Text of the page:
Under the title “Monteverdi Ballets”, Spitalfields Music Summer Festival presented a joint collaboration between the Early Opera Company and Avant Garde Dance. The challenge was to merge music and dance coming from two different artistic projects into a single unified product. Christian Curnyn, director of the Early Opera Company, chose three pieces by Claudio Monteverdi and one by his contemporary Biagio Marini as the 17th-century musical component of the production. Tony Adigun, artistic director of Avant Garde Dance, provided the choreography for two of the works, allowing emerging choreographers Botis Seva, Robia Milliner Brown and Ajani Johnson-Goffe to test their talent in creating the choreography for the other two. The venue that hosted the event, Village Underground, was the perfect space, intimate, sober and elegant, for the creative outcome. Its ample, bare ochre walls wrapped the performance with a warm and not too formal atmosphere that I welcomed.

The first piece of the evening, to Monteverdi’s Sinfonia: Tempro la cetra, introduced Adigun’s style to the audience. With a mixture of movements that range from hip-hop to contemporary dance, he allowed the dynamics of the melody to lead his choreography. Abstract and disjointed on this occasion, the dance sequences conveyed a mood of preparation for what was going to come that matched the words of song. As tenor Sam Furness sang “I tune my lyre”, the dancers seemed to tune their muscles for the evening.

The instrumental Passacaglia by Marini that followed was Milliner Brown and Johnson-Gofffe’s contribution to the programme. The choreography for a small ensemble conveyed a light sense of camaraderie, highlighting the gentle vivacity of the music.

Lamento d’Arianna, the sole remaining part of a lost opera by Monteverdi, led the evening to the land of deep sorrows. The warm voice of soprano Sophie Junker expressed with conviction Arianna’s lament for being abandoned by Theseus. The choreography by Seva relied on the sculptural rather than the dynamic possibilities of the dancing body. Aiming to illustrate the moods suggested by the tragic song, the piece was chiefly made of slow movements and mainly built upon powerful images of impotent despair.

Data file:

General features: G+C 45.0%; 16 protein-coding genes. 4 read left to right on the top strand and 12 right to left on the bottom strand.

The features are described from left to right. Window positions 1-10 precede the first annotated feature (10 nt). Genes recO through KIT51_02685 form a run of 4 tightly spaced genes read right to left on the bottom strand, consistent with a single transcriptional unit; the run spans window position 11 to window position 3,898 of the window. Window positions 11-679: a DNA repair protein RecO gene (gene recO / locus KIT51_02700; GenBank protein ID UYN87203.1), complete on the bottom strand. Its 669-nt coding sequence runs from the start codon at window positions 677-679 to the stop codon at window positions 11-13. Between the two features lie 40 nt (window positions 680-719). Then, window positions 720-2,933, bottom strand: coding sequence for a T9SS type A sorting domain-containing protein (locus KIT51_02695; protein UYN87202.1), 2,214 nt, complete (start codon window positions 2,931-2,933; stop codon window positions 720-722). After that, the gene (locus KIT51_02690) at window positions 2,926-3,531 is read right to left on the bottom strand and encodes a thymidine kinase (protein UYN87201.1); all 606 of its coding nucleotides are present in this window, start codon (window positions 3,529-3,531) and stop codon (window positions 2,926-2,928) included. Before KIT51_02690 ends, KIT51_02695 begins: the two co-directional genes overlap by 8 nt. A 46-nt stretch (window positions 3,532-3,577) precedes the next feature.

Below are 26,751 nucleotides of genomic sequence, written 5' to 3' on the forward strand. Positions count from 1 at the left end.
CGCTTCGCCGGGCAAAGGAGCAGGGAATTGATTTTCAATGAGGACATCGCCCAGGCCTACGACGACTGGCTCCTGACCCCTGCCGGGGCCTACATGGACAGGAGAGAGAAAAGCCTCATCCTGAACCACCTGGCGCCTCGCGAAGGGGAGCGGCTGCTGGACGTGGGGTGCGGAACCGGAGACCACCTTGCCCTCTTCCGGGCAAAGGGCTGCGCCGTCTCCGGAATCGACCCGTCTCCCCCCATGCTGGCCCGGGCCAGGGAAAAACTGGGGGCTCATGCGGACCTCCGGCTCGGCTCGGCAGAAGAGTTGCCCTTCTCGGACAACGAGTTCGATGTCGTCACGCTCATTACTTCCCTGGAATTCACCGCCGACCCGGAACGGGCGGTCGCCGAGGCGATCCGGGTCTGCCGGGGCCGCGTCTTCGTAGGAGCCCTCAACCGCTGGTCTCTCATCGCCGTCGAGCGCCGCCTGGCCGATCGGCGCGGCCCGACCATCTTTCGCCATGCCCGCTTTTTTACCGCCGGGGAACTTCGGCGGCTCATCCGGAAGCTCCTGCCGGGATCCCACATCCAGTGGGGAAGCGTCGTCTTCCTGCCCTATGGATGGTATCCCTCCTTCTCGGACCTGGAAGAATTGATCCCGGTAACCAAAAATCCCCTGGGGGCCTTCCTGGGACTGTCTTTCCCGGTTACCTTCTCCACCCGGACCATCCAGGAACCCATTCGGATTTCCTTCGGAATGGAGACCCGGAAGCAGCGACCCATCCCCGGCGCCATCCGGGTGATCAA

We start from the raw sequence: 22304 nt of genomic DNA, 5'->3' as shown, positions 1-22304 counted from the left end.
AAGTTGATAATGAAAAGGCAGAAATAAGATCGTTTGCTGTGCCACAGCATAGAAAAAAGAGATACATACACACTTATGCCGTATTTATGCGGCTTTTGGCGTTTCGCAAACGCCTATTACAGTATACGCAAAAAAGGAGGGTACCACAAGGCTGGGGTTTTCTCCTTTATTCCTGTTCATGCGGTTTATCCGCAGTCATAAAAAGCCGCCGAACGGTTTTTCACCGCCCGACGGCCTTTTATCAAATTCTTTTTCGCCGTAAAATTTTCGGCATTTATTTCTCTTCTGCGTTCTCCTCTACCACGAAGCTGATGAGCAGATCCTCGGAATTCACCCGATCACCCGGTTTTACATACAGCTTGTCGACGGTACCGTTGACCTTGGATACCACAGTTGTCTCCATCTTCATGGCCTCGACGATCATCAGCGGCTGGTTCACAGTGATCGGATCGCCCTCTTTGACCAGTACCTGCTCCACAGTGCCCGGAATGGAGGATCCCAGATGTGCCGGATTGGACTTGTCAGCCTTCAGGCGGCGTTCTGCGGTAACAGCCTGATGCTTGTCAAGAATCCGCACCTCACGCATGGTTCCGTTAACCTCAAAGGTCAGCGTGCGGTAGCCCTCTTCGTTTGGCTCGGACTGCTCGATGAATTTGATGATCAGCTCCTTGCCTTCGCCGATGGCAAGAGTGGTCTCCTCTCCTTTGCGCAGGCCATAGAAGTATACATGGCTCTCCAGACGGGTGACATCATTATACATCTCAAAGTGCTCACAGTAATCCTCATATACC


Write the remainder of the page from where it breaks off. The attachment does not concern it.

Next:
The evening ended with the most attractive and best crafted title of the programme. Il combattimento di Tancredi e Clorinda depicts the lethal fight between the maiden Clorinda and the knight Tancredi. Fulfilling the harmful purpose of “war and death” announced when they met, the combat is fierce and fateful. Much of the success of this production resided in the musical interpretation of Monteverdi’s piece. The lyrics of the composition do not spare details about the brutal contest, and sustain the narrative through the voice of a narrator and the dialogues between the two characters. The three singers were placed on stage, with the doubling of Tancredi and Clorinda into two dancing characters too. Baritone William Berger lead the narration with a commanding and heartfelt performance, while Sophie Junker interpreted Clorinda with a delicate force that complemented the roughness evoked by Sam Furness. The choreography created by Adigun for the dancing Tancredi and Clorinda visualized many of the passages of fight and death so vividly described by the singers. The quiet force of the movements and the energetic effect of the contact between the dancers reinforced the physicality embedded in the story.